Heidi would benefit greatly from adopting that attitude throughout—or, really, any attitude beyond the bright indifference that characterizes the majority of Moss's performance. Above all else, you need to believe that Heidi believes in her crusade, that she's willing to make the enemies and take the risks that will let her blaze the trail before her. But Moss is bereft of fire, steam, spark, or any other variation of heat. Hers is not a Heidi who makes things happen.

There is someone onstage who is. Though Tracee Chimo has minimal stage time, in a track on par with that of Bryan and Kibler, she maximizes every millisecond by creating, far and away, the most dynamic people onstage. The militant lesbian Fran is rough-edged but soft-centered, yet utterly convincing as both. As a terminally pregnant friend of Heidi's, she's a hoot with a darkly serious undercurrent. Her thousand-watt deadpan as TV host April finds every laugh her costars miss with their mugging, and then some. Even in her tiniest role, as a drive-by wedding guest, she displays a flair of personality that's to be found nowhere else here.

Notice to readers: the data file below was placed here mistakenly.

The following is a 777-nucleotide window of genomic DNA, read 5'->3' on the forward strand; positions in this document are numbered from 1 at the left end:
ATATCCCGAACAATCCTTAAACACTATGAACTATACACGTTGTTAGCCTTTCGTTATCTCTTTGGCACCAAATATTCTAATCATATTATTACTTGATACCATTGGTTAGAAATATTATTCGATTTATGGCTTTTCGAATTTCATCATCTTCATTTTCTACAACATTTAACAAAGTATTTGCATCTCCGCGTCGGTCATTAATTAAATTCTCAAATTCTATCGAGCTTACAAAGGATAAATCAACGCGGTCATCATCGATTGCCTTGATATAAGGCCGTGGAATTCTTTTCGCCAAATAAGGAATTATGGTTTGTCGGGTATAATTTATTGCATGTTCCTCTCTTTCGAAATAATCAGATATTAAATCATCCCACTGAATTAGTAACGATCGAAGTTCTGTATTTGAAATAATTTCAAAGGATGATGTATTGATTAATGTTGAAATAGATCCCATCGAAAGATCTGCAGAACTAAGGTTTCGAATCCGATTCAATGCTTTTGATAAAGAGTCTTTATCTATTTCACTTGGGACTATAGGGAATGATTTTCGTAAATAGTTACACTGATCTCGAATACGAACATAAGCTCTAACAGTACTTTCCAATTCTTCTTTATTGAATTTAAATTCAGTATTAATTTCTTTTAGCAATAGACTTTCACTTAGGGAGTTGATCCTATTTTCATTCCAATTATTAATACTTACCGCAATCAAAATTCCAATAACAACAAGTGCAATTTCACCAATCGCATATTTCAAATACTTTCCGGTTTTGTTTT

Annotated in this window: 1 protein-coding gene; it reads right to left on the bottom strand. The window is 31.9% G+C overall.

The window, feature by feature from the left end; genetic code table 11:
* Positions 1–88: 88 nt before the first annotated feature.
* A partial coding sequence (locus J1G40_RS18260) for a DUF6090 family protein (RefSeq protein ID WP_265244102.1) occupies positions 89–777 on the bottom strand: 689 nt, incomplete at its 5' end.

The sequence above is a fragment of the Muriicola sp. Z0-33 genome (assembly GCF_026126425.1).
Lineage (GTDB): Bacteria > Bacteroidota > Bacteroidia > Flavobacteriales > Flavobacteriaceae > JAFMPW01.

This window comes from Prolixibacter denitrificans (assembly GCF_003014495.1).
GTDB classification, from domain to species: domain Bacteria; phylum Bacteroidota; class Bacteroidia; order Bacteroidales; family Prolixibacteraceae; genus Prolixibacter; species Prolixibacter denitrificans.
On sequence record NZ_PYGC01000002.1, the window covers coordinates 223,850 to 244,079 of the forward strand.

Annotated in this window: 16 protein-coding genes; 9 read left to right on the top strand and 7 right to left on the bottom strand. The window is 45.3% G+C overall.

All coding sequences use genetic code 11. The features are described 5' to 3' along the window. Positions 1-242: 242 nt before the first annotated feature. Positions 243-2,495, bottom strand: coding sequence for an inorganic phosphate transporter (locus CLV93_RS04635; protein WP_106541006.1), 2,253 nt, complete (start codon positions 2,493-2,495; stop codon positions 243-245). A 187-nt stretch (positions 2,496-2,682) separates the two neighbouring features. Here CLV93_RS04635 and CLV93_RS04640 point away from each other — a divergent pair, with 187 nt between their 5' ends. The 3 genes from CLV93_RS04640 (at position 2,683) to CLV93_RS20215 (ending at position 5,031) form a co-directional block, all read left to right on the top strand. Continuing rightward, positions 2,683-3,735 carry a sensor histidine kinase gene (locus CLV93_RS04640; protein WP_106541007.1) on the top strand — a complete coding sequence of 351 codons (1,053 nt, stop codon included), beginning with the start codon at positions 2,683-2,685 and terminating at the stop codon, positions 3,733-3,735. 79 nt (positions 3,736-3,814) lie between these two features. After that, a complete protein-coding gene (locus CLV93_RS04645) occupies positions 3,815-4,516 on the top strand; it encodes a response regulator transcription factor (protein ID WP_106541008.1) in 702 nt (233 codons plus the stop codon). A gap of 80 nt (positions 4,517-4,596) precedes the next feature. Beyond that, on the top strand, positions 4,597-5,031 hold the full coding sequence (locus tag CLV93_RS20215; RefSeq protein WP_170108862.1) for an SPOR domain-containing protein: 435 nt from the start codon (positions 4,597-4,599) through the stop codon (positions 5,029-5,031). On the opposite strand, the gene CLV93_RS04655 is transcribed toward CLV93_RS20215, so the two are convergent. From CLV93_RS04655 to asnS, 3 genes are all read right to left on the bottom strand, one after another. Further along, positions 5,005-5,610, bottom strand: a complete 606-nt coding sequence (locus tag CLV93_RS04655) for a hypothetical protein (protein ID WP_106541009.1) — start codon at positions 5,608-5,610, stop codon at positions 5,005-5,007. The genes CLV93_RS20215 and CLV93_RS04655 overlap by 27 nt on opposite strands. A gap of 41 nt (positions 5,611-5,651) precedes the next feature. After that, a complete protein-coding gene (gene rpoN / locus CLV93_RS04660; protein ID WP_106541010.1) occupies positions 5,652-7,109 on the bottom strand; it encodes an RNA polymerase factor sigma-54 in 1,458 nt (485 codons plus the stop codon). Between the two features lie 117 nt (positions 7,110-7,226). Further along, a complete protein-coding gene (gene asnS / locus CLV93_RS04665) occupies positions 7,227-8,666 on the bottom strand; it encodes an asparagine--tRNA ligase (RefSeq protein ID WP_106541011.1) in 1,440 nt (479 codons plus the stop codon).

Chimo, as she's proven Off-Broadway in Circle Mirror Transformation, Bachelorette, and Bad Jews, always has a story to tell, and insists on telling it so big that it can't be ignored—but never bigger than it needs to be, and never without stealing the thunder from the actors around her. She's a true theatre treasure who gives this production what little gleam it has. There's not much she can do with the scant minutes she has onstage, but what she can do is marvelous, and a far better testament to the powers of women who won't say no and won't let go than anything else here in The Heidi Chronicles.